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After Sex on Writing Since Queer Theory

After Sex on Writing Since Queer Theory

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Published by Pablo Herrera

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Published by: Pablo Herrera on Mar 22, 2012
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to ofer something like a cautionary tale that has enormous relevance: the
failure of coupledom is a result of the couple’s attempts to be too real, too
understood, and too explained. Bersani and Dutoit, following the flm’s
visual and formal cues, thus urge us to remember that we have a “respon-
sibility not to be,” that perhaps the couple’s loneliness would not have had
to be so catastrophic: “By potentializing their relation while they are in it,
they would have left their condemned coupledom and given to each other
the freedom to reappear, always, as subjects too inconclusive, too multiple,
too unfnished, ever to be totally loved” (67–68).
I appreciate this kind of couple critique so much, especially since it can
be optimistic about the way that we can relate beyond the ideological grips
of any relating we are coerced to assume. But I’d like to situate my very
unruly, often inconsistent object of inquiry—the lonely—in a perhaps less
lyrical, less aestheticized conceptual space. For the aesthetic often ofers,
as the solution, more intimacy, more special and secretive knowledge, that
resists easy communication. While arguing about the couple formation,
Bersani and Dutoit also argue something quite revealing: “To aestheticise
our relation to the past is not to remove ourselves irresponsibly from it, but
rather to live in proximity to it” (67). I couldn’t agree more, which makes
me nervous. The aesthetic, especially when it is erotic, always seems to give
us so much freedom. A literary closeness, if you will, provides for a kind of
intimacy that has the capacity to escape typicality and convention; it’s often
the solution we fnd at the end of our queer critiques, which doesn’t make
them any less correct. Eve Kosofsky Sedgwick’s analysis of masturbation
and Jane Austen, for another example of a literature that redeems intimacy
as a closely felt experience, fnds that “Sense and Sensibility . . . can succeed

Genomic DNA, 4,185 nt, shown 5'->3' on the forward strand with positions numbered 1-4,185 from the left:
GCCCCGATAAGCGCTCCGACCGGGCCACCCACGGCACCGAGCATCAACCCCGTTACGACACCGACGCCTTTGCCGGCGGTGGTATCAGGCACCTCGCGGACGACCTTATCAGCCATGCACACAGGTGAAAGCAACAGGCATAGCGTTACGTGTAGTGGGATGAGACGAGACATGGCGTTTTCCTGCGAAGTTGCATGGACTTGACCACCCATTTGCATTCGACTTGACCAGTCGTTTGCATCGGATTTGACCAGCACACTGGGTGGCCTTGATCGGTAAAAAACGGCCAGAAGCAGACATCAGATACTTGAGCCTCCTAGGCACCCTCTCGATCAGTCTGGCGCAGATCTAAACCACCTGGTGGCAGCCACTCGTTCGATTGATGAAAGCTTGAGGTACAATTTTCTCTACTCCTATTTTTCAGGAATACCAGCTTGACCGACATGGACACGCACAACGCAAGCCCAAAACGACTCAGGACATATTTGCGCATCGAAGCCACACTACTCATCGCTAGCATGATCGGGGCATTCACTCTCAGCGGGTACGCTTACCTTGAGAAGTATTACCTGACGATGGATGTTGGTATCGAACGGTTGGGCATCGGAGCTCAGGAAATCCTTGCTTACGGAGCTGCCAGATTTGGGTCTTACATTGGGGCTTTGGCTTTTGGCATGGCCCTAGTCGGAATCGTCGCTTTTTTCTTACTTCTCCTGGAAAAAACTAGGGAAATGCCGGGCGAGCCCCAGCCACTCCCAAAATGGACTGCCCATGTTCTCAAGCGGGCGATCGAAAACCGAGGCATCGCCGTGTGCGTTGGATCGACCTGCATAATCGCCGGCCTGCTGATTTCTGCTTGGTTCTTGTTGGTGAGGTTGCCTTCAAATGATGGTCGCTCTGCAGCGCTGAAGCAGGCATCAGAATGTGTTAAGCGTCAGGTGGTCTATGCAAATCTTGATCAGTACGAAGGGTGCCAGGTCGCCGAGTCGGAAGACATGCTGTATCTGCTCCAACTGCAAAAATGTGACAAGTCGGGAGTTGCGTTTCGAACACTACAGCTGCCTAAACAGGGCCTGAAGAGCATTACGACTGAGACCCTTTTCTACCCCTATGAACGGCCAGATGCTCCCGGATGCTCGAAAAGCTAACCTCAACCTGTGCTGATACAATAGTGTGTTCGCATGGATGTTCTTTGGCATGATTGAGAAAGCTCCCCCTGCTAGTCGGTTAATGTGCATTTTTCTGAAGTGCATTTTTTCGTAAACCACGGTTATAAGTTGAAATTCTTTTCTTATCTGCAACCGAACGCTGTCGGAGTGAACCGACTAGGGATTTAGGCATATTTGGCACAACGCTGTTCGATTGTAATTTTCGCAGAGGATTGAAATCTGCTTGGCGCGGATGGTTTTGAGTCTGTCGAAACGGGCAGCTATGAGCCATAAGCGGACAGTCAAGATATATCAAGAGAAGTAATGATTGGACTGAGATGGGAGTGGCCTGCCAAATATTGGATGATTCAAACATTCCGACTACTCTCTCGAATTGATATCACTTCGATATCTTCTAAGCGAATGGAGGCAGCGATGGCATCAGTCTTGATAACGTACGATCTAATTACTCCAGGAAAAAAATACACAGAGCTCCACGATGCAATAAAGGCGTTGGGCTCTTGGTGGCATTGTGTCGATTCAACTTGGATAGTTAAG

in making narratively palpable again, under the pressure of its own needs,
the great and estranging force of the homoerotic longing magnetized in
it by that radiant and inattentive presence—the female fgure of the love
that keeps forgetting its name.”6 Something about the erotic in the aes-
thetic inevitably conjures up the intimately felt, the palpable, which seem
to always resist the more negative forces of power that surround sexuality.
This is very local, however inarticulate, knowledge and/or feeling. And
although I always fnd such gestures simply alluring, I want to arrest my
own patterns of thought for a bit and think about Arendt’s critique of totali-
tarian loneliness, which is really a critique of a forced intimacy, intimacy
we always seem to welcome because a terrifying loneliness keeps us up at

Lonely 451

For the Love of Couple

Since I just fnished a book on the religious Right and homophobic hate
speech during this time of the war on terror, I’ve been thinking a great deal
about that nebulous category, the “values voters,” made even more success-
ful by the controversy and outrage over same-sex marriage—the plea for
participation in state-sanctioned coupleness, state-sanctioned “freedom”
from the terror of being lonely. These values voters are, for the most part,
conservative Christians (even if they are not named as such) who proft,
in many senses of the term, from patrolling and excluding those who can
enter into ofcial and state-sanctioned forms of intimate couple relating.
Marriage is serious political and cultural business, and with the other
“values votes” issues that will have continued and substantive clout in the
Bush regime (and really, any other regime, Democratic or Republican)—
abortion, stem cell research, afrmative action—we have what sounds very
much like biopolitics, not wedge issues, ferociously animating our political
present and future tense. Marriage and, for that matter, coupledom are at
the heart of this political life. And if one is at the heart, one should have a
heart and be open to love and connection, which are increasingly the pre-
requisites for personhood in a form of government (say, the U.S. govern-
ment) that certainly has forceful resemblances to other totalitarian regimes
in the last century.

For love, the emotion that putatively relieves (or promises to relieve)
loneliness, is not merely an activity one adds to a list of things that have
to get done in this life. For many, it is not life’s primary obsession, but
life itself—life in which important feelings and work are permitted to
be accomplished. It is the steely, “vise”-like logic that captures everyone
in its grip. And if you belong to a couple, on sliding scales of social and
legal legitimacy, you occupy a not-so-frivolous status. Laura Kipnis’s saucy
polemic Against Love puts love, and particularly the extensive work of love,
in terms that can help us with what seems to be a long-overdue critique
of the couple form. She wonders, “Has any despot’s [love’s] rule ever so
successfully infltrated every crevice of a population’s being, into its move-
ments and gestures, penetrated its very soul? In fact it creates the mod-
ern notion of a soul—one which experiences itself as empty without love.
Saying ‘no’ to love isn’t just heresy, it’s tragedy: for our sort the failure to
achieve what is most essentially human. And not just tragic, but abnor-
mal.”7 Kipnis is entirely right: you’re not allowed to be without love; you’re
not allowed to be merely single—which is diferent from being pre- or

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